A visit to Berlin as a child in the 1950’s, before the wall was built, was a catalyst for my interest in the recovery of Germany after having been occupied by the Allies at the end of the 2nd World War. During a trip to Germany this year 2017, whilst staying in the Hesse region near to the Rhine area, I took the opportunity to visit the Grenzmuseum Schifflersgrund, which is situated at the former inner East German border. Border fortifications of the GDR are visible for a distance of more than 1 km and are still in their original form.
The Museum still maintains the fencing and physical groundworks to illustrate the barriers that prevented the GDR citizens from escaping to the West. Beside the imposing watchtower there are a considerable number of police and military vehicles of different descriptions together with various types of helicopters.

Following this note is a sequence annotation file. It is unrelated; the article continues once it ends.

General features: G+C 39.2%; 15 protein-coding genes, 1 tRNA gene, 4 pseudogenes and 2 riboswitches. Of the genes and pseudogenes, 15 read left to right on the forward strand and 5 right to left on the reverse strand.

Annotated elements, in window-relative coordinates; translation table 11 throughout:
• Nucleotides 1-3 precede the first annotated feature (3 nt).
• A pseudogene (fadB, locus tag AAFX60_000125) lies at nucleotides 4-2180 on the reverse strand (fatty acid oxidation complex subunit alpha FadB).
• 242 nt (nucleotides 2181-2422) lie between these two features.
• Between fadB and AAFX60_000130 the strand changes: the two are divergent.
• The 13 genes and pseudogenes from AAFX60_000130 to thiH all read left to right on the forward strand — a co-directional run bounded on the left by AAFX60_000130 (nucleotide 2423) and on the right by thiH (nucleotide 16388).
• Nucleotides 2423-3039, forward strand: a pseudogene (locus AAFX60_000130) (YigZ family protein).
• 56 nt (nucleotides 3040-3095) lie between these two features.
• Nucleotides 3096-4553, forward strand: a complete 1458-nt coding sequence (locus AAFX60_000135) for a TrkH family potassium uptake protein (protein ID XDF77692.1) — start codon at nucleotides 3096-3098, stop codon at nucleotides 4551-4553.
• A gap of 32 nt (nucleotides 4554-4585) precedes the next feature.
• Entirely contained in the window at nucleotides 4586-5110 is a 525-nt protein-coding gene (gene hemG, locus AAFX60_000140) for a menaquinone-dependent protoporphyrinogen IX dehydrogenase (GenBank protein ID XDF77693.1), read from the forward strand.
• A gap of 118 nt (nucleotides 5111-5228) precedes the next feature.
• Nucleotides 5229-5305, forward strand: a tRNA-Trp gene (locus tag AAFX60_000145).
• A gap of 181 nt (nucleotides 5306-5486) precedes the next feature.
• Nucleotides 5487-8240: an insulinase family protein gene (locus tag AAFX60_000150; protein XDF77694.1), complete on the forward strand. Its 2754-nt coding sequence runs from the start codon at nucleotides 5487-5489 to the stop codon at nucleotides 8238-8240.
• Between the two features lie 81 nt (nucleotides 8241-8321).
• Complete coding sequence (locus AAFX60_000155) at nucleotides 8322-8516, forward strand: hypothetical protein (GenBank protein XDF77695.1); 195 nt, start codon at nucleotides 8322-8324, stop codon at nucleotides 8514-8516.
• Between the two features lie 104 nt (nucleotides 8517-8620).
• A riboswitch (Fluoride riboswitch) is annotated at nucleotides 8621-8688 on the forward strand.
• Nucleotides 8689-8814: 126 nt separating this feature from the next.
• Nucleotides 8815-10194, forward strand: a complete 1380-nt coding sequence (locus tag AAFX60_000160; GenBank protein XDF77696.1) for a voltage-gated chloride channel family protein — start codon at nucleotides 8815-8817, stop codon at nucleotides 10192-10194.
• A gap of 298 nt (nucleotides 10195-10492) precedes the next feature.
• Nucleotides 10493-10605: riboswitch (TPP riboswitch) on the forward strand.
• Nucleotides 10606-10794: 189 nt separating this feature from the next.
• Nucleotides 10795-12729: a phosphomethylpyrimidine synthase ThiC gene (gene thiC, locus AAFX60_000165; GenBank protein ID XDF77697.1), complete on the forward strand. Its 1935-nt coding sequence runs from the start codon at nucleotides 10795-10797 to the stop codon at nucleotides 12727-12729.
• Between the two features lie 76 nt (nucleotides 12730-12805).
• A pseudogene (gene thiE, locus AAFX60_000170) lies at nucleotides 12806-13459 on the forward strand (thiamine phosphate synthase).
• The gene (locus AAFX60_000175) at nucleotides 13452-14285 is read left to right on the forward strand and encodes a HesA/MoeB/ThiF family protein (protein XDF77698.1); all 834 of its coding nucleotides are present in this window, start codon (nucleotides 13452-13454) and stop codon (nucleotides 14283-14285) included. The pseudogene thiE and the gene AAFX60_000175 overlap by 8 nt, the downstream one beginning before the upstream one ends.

Assorted buildings contain many photographs and displays that describe the conditions during the period that Germany was segregated. The multi-lingual displays, an English language guidebook and the audio-guides that can be hired, provide an abundance of information available to British visitors that could make a visit last for several hours!
It is difficult for a person born after the war to look back and understand how the relatively quick decisions related to the division of Germany, made by military personnel, would have such an effect on the German population for so many years until the country was unified some 45 years later. The Museum is thought provoking and a historical reminder that gives an insight to life for the East Germans during the era of the GDR.
The museum website:http://www.grenzmuseum.de
The Museum address: Grenzmuseum Schifflersgrund, Platz der Wiedervereinigung 1, 37318 Bad Soden-Allendorf, Germany
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